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And They Were All Harley Quinns and Deadpools: Should Character Popularity Influence Your Costume Decision?

Updated on January 14, 2020
Rochelle Williams profile image

Rochelle has been attending Dragon Con annually since 2006. She has participated in cosplay for over a decade.

One of many.
One of many. | Source

The debate

Every year around contide, you can expect people on the Internet to have opinions about cosplays they're not personally doing. One really common point of speculation is how many of any given character you're likely to see at con this year. The fact is, every year at con there is one fandom that produces one incredibly popular character that seems to populate the con disproportionately over other characters.

All this means, statistically speaking, is that there was a popular thing this year (or perhaps always). All costumes can't have equal distribution, that would be highly improbable. The year the Deadpool movie came out, there were many, many Deadpool cosplayers at Dragon Con. That was the same year Suicide Squad came out. So on that particular year, and many years since, there have been lots and lots of Deadpool and Harley Quinn cosplayers.

There is some debate as to how people should feel about this phenomenon, but in this article I'm going to break down why I'm okay with trendy costumes, and why you shouldn't feel any pressure not to pursue costumes you enjoy just because they're this year's common interest. In fact, I'll give you some info about why I think it's a great idea to join in with others who also loved the thing you like.

Do new things mean that older things aren't cool anymore?

I think one insecurity that causes people to react to large groups of people enjoying a new thing is perhaps a fear that this interest is fleeting, and that people who choose to cosplay something new don't stick with their old favorite fandoms year after year.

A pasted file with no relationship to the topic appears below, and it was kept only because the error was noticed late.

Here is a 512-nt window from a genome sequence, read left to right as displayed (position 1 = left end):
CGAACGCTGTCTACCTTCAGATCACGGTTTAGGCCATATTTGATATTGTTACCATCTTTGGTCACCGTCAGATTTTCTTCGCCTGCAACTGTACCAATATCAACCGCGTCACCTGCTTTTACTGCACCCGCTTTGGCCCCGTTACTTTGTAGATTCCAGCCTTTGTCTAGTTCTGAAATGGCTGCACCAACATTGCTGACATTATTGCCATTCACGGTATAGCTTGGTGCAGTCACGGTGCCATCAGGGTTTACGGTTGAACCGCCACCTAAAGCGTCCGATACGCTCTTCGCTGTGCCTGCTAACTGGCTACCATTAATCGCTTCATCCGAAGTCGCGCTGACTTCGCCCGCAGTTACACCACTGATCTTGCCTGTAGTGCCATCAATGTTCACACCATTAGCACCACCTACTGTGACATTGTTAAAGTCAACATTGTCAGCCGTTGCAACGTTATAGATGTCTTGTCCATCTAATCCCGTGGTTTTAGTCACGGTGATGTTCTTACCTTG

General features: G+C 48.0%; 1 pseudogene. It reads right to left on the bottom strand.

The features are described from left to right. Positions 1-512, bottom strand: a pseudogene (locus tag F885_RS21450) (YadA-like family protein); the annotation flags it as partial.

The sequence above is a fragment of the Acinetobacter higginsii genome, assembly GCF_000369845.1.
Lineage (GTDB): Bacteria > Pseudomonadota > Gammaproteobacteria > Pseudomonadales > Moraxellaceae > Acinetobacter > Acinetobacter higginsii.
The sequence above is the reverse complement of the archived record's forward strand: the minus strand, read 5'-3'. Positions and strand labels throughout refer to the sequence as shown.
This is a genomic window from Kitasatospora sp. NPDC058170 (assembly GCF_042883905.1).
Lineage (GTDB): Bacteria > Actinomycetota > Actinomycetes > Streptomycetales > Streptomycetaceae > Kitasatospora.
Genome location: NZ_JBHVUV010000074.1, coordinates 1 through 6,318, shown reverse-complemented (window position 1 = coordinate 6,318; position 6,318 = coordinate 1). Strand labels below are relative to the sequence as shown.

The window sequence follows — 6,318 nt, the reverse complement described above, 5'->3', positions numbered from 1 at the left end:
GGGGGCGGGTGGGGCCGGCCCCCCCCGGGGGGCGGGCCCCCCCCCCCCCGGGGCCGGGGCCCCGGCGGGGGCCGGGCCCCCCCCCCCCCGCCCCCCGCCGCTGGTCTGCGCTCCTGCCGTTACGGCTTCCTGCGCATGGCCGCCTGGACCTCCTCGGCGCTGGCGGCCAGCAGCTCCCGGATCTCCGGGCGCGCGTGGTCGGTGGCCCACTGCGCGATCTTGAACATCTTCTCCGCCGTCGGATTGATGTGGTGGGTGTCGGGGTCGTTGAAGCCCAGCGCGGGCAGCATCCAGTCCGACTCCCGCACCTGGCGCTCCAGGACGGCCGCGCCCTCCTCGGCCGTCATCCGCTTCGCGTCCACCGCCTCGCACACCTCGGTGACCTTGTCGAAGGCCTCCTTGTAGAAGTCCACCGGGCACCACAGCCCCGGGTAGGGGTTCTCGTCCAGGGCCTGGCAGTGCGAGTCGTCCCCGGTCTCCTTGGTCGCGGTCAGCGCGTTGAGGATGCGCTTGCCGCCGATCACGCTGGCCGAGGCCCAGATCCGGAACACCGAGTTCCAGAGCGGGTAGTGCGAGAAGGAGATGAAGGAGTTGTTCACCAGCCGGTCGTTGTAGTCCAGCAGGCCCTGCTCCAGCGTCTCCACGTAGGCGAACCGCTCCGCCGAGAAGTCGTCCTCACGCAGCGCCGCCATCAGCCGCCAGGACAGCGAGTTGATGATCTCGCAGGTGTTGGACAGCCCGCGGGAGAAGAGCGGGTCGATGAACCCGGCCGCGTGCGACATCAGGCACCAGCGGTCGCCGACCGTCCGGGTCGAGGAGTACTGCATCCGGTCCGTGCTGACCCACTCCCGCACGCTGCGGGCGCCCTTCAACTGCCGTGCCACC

I personally don't feel this is true, and I think oddly enough that the best evidence is the Harley Quinn/Deadpool phenomenon. Even though they do get some criticism for cosplaying these incredibly popular characters, they're still in the mix, even on years that there isn't a movie for their fandom. So that interest in these characters isn't as fleeting as some may claim.

Just because you create something new for con this year doesn't mean you can't also fish last year's costume out of your closet and also wear that. New interests don't have to totally replace old interests.

Even if a person is only in a fandom for the moment, I don't think that form of enjoyment of media is invalid. Enjoy the things that are of interest to you right now, even if you choose to participate in other fandoms instead in the future.

Cosplay as a conversation starter

Frequently, the reason people attend cons is to be with other people who like the same things they do. The advantage to having a flock of Harley Quinns is that each Harley Quinn knows that the others are interested in the character, the fandom, the movie, the comics. These are people the cosplayer can have spirited, in depth conversations with. These are people who might have similar interests. These are people who might become friends. Definitely cosplay a character who can help you find new friends at con.

You can't be 100% sure what this year's big cosplay is going to be until you arrive at con anyway.

Even though we can make some educated guesses about what was popular this year and what other people seem to be working on, you're not going to know until actual con time what's going to be out there. Just because there's a new movie out that's well received doesn't mean that people will put the effort in. You shouldn't skip a costume just on the suspicion that the costume will be too popular for that reason.

You shouldn't let people bully you out of having a good time, particularly on the Internet

You are the one who made or bought the costume. You're the one who did the research. You're the one who took the risk to put yourself out their and participate. People who aren't doing that shouldn't have any input in your decision. As long as you're not hurting anybody, listen to your heart and be your Spectacular Spider-Self.

Image how cool it is to walk into a room and see a big group photo op taking place of just one character.

My first year at Dragon Con, I was in (I believe) the Marriott, and I remember walking through a doorway into a room that was full of just Slave Leia cosplayers. There was a fiberglass Jabba the Hutt, and all of those people were posed around it. In all of my years of going to con, that was one of the most impressive and awesome. A single cosplayer is interesting. A huge group of them? Awe inspiring. All of that work, and all of that dedication, and the result is this cohesive thing. Thousands of hours of work collectively, and it all comes together. That's what going to con is all about to me, seeing the collaboration of all these wonderful people.

If you do decide to do a popular cosplay, I really encourage you to seek out others who are doing it on Facebook and come together to create something awesome.


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